celebrate life…every day

Nativity of the Blessed Virgin Mary Catholic C...

Image by sarowen via Flickr

It’s kind of a running joke in the Catholic Church, actually it’s probably true of all religious denominations, that there’s an explosion of attendance on two annual occasions, Christmas and Easter. Regular churchgoers have to literally suck in their breaths to make room for the masses of people who join in celebrating the birth of Jesus, and then His resurrection from death. But all are welcome, regardless if they only come once or twice a year.

I acted as a meet and greet person for 8 a.m. Mass this morning. Seems to be a volunteer job I’m becoming more and more adept at doing. No cowboys here though, like there was at my previous gig. Just regular folk in their Sunday best. My husband helped usher people. We arrived about 15-20 minutes before the start of services, so there weren’t a ton of empty spaces left in the pews. I had a hunch we’d be one of the many standing the entire time, which we did.

After fulfilling our tasks, I remained in the vestibule where I’d been welcoming fellow worshippers with “Good morning. Happy Easter.” Meanwhile, hubby stood directly opposite me at the other end of the church. We could’ve waved “hello” but we didn’t. We were respectful, and minded our “P’s and Q’s,” or at least I did. He’s always reverential. Did I tell you he was a seminarian studying for the priesthood when he was in high school? God decided he had a more difficult job to undertake…keeping me on the straight and narrow, which he’s done, at times with difficulty. I’m not the kind of sheep who’s easily led. I like to ask “but..why?”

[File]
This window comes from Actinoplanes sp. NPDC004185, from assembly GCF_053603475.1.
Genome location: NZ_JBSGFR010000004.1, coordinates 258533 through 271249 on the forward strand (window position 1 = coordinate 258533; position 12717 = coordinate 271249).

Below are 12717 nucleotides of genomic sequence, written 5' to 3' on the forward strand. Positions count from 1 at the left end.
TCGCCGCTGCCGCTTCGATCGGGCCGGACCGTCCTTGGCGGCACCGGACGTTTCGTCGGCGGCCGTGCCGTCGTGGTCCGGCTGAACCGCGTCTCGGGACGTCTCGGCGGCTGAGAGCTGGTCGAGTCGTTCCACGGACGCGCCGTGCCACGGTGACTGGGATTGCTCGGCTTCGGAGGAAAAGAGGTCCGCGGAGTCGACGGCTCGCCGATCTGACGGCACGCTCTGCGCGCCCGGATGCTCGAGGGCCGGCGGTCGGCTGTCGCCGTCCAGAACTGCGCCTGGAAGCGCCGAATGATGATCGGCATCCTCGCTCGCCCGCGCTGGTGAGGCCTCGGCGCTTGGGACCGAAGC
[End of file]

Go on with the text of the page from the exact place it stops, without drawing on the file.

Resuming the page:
Because I was standing where families gather, outside the glass doors that separate them from the other parishioners, I couldn’t follow the priest’s words very well. With babies and toddlers cooing and talking, or parading up and down the aisle, or running in some cases, I quickly decided that God was also present among them and all of us standing on the periphery, not just within the main body of the church where the altar was. So I watched, and enjoyed, the children and their parents interact. Jesus, Mary and Joseph must’ve carried on like any one of these normal families.

La vierge aux raisins

Image via Wikipedia

A young couple whom I had brought over to an empty chair in front of me, were wonderful to watch. The husband encouraged his wife to sit with their baby in her lap. Taking off his jacket, and draping it over the back of the chair, he gently stroked his wife’s back as she tended to the little one’s needs. At times, he would lift the girl up into his arms to give the mother a little respite. Once he left, taking his daughter with him. They were gone a little while so I wondered if he’d taken her somewhere to change a diaper or use the restroom. Of course I didn’t know for sure, but he seemed the considerate type who wouldn’t flinch at the task. At the kiss of peace,” I wished them a “Happy Easter,” and told them how much I enjoyed their wonderful family.